Swiss folklore

Modern Fasnacht costume from Basel. Fasnacht, a mixture of Christian and pre-Christian beliefs, is a pre-Lenten Carnival.

Swiss folklore is used to describe a collection of local stories, celebrations and customs of the alpine and sub-alpine peoples that occupy Switzerland. The country of Switzerland is made up of several distinct cultures including German, French, Italian as well as the Romansh speaking population of Graubünden. Each group has its own unique folkloric tradition.

Switzerland has always occupied a crossroads of Europe. While Switzerland has existed as an alliance and country since 1291, the Swiss as a culture and people existed well before this time. Before the Swiss, the region was occupied by Pagan and later Christian Germanic tribes which would become the Swiss. Before the Germanic peoples, the region was occupied by Roman and Gallo-Roman populations. Finally, before the Romans the Celtic Helvetii lived in what would become Switzerland. In addition to conquest, Switzerland has been a crossroad of Europe since at least the Roman Empire. Constant movement of cultures and ideas into Switzerland has created a rich and varied folklore tradition.

The study of folklore (Folkloristics) is known as Volkskunde in German. The study of Swiss folklore originates in the 19th century. The central figure of its academic development is Eduard Hoffmann-Krayer, who founded the Swiss Society for Volkskunde in 1896.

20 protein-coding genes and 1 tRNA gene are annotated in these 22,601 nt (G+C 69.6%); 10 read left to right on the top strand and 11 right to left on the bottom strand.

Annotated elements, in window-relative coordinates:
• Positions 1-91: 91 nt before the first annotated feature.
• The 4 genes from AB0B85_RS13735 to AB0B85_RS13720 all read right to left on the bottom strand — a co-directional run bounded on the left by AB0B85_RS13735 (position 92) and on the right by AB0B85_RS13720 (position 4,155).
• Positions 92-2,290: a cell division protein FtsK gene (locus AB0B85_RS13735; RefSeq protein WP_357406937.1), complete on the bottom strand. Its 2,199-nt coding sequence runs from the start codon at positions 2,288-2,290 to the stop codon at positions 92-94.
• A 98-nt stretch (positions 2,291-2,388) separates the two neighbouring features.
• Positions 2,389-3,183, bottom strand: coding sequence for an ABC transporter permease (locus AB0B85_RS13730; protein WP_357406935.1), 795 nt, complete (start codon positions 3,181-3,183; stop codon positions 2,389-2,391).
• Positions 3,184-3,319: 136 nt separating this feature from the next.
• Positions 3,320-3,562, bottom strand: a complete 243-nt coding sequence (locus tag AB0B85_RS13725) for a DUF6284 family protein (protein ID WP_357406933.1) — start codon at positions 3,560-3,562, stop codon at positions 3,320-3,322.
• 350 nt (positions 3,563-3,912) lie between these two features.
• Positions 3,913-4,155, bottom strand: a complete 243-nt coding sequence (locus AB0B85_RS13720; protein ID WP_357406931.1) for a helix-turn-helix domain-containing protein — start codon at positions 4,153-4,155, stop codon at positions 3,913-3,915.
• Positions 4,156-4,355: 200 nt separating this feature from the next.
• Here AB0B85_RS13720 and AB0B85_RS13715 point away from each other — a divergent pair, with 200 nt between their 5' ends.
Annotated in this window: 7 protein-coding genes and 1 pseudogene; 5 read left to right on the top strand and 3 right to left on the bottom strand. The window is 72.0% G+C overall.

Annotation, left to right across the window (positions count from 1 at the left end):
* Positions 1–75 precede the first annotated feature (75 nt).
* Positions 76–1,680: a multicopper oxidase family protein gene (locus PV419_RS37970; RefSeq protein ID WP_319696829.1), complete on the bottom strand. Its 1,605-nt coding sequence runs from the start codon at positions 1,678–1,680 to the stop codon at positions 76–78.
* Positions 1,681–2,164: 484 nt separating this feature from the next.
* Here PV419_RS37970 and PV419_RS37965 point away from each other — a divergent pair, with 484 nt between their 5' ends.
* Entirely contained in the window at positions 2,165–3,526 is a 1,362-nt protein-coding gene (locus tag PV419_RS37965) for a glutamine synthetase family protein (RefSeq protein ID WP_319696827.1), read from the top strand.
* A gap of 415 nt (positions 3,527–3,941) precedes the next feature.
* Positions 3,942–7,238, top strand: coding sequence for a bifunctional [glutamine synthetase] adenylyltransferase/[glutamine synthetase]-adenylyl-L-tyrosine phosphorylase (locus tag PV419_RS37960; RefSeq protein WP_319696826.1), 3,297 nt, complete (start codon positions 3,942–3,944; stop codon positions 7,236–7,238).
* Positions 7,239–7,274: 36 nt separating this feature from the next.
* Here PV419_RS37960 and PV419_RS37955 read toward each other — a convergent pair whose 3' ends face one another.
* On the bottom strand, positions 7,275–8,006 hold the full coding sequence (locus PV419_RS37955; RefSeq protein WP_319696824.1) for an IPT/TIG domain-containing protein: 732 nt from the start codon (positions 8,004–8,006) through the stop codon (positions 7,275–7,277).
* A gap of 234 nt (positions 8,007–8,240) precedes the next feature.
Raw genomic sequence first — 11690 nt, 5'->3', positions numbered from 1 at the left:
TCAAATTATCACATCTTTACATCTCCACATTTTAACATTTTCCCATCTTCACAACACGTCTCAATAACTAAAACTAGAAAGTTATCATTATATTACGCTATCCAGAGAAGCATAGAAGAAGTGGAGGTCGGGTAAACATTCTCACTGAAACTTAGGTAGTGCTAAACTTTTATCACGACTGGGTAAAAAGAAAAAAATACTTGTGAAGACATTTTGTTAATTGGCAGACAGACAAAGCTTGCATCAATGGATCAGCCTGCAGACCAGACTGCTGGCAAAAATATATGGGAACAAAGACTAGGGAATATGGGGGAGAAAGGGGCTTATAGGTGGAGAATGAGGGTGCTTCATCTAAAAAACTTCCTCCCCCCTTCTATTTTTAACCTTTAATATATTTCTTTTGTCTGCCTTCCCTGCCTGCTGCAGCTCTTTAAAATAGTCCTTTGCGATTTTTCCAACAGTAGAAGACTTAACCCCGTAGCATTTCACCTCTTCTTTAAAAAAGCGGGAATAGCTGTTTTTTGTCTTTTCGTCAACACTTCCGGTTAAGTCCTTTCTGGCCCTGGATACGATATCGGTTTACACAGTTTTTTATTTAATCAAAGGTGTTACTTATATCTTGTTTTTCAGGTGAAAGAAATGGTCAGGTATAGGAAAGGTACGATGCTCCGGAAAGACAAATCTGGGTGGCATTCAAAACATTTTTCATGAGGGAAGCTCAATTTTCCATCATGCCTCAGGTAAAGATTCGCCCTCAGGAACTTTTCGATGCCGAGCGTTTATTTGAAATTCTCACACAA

Folklore and customs

Tatzelwurm fountain in Kobern-Gondorf


The Abbey of St. Gall, founded on the site of his hermitage

The legends of Switzerland include historic and semi-mythic people and places that shaped the history and culture of the nation.


Old Swiss Confederacy

A fresco showing William Tell and his son after he shot an apple off his son's head.

See also

Notes and references

  1. 1 2 3 Keightley, Thomas (1870). The Fairy Mythology Illustrative of the Romance and Superstition of Various Countries.
  2. 1 2 Customs and Traditions in Switzerland accessed 20 May 2008
  4. Plättner, Anya (15 November 2006). "Rääbeliechtli, wo gaasch hii?". Retrieved 6 February 2012.
  5.  Herbermann, Charles, ed. (1913). "St. Gall". Catholic Encyclopedia. New York: Robert Appleton Company.
  6.  Herbermann, Charles, ed. (1913). "St. Magnus". Catholic Encyclopedia. New York: Robert Appleton Company.
  7. Leo, Hermann (1886). Der heilige Fridolin. Herder. pp. 163–167.
  8. Meyers Konversations-Lexikon, Verlag des Bibliographischen Instituts, Leipzig und Wien, Fourth edition, 1885–1892, entry on "Tell, Wilhelm," pp. 576–77 in volume 15. In German.
  9. Stanser Verkommnis in German, French and Italian in the online Historical Dictionary of Switzerland.
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